The Funds Enterprise is now one of four enterprise programs—Brand, Consulting, Funds, and Ventures—and seen as a hallmark of the Carlson School MBA program. As such, in Fall 2018, the Funds Enterprise was renamed the David S. Kidwell Funds Enterprise.
Additionally, Kidwell helped strengthen the school’s international programs. Under his leadership, he forged new international exchange programs, study abroad opportunities, and international partnerships that have led to joint executive MBA degree programs in Warsaw, Poland, and Vienna, Austria.
Mahmood Zaidi, professor emeritus of human resources and founding director of international programs (now the Carlson Global Institute), remembers Kidwell as a strategic thinker who understood the importance of global learning. Within his first year, Kidwell had developed a strategic plan, with one of his main priorities set to spotlight international programming.
“He wanted to put a strong emphasis on developing programs to give students the opportunity to have an international study component and for faculty to have the ability to internationalize their curricula and go abroad,” Zaidi says. “That first degree that we developed in Warsaw was the first offshore degree granted by the entire University and it opened the door not just for us to go abroad but for other units as well.”
Before joining the Carlson School, Kidwell was a finance professor and held endowed chairs in banking and finance at Tulane University, the University of Tennessee, and Texas Tech University. He also taught at the Krannert Graduate School of Management at Purdue University before joining the University of Minnesota. An expert in finance, Kidwell published research in many of the leading finance journals and wrote more than 80 articles dealing with the U.S. financial system and capital markets.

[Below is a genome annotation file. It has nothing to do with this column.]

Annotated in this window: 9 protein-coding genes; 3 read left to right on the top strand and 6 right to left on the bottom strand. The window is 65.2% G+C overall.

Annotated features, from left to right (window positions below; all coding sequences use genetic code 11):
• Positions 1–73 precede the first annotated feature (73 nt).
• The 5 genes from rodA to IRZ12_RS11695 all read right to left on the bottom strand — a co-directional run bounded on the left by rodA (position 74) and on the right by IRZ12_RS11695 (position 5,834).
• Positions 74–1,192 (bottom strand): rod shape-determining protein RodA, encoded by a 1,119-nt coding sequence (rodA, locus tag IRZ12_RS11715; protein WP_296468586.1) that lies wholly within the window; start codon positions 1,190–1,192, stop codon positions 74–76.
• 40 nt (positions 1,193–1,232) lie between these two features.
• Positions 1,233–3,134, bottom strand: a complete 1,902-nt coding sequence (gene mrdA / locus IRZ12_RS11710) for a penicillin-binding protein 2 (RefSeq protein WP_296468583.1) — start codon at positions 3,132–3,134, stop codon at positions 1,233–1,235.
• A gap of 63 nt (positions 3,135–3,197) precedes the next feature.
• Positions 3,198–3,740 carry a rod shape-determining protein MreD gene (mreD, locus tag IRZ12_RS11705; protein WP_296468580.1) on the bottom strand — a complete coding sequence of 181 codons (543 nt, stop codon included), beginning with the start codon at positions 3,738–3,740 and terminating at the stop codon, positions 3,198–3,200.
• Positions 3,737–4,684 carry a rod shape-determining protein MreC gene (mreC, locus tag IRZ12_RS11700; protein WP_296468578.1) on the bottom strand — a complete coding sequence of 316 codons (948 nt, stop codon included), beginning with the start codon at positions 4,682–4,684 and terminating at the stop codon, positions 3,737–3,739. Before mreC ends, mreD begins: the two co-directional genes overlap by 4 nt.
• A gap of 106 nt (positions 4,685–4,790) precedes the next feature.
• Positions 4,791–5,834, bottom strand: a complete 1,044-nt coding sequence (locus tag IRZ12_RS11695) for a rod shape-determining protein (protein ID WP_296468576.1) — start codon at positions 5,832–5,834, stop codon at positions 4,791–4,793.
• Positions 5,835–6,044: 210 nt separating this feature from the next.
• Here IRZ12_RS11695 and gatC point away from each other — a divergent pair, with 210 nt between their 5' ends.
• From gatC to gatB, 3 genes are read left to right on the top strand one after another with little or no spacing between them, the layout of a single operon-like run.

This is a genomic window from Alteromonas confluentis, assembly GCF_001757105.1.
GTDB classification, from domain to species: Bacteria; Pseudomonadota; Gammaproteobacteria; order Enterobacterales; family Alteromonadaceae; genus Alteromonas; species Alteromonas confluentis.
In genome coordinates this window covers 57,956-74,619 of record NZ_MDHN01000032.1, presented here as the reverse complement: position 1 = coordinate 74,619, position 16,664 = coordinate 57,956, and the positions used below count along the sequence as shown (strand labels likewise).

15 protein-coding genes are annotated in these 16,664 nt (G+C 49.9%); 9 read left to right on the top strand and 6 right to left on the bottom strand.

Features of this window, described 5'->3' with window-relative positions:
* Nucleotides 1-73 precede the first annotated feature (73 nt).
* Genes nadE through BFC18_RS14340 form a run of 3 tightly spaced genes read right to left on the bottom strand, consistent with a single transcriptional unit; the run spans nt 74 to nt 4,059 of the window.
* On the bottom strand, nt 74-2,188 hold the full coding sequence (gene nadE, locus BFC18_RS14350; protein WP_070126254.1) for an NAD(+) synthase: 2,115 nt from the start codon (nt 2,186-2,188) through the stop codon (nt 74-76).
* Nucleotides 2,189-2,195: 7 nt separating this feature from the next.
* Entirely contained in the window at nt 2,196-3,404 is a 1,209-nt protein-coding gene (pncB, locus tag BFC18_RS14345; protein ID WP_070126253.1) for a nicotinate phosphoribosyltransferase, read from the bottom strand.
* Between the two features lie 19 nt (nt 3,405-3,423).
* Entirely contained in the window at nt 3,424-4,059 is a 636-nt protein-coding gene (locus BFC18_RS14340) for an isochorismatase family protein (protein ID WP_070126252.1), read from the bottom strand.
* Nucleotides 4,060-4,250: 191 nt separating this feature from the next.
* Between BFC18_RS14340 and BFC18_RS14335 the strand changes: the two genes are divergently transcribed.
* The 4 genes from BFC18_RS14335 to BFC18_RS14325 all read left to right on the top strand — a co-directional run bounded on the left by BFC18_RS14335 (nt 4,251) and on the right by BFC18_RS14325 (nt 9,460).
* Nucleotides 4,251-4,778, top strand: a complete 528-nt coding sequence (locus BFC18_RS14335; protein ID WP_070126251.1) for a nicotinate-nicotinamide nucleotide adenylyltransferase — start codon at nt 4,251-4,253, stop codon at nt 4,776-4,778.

“I knew David a little bit before he came to the Carlson School. He was an extraordinary university instructor, receiving numerous teaching awards,” says Tim Nantell, acting dean of the Carlson School before Kidwell took the position. “I personally experienced this when I listened to his clear presentations of technical research at professional meetings.”
Kidwell’s ability to build bridges between the Carlson School and the business community and partnerships around the globe helped elevate the school to the world-class institution it is today, leaving an unforgettable legacy. The Carlson School honors him and is grateful for his many lasting contributions.
The Kidwell family designated a fund in David’s name. Type in “Carlson Advantage Scholarship Fund” at the following web address if you are moved to make a donation in his memory: makingagift.umn.edu/give/fund.
This article appeared in the Spring 2020 alumni magazine
This issue of our alumni magazine focuses on our world, how we take part in it, and how we, as a community, are making it a better place.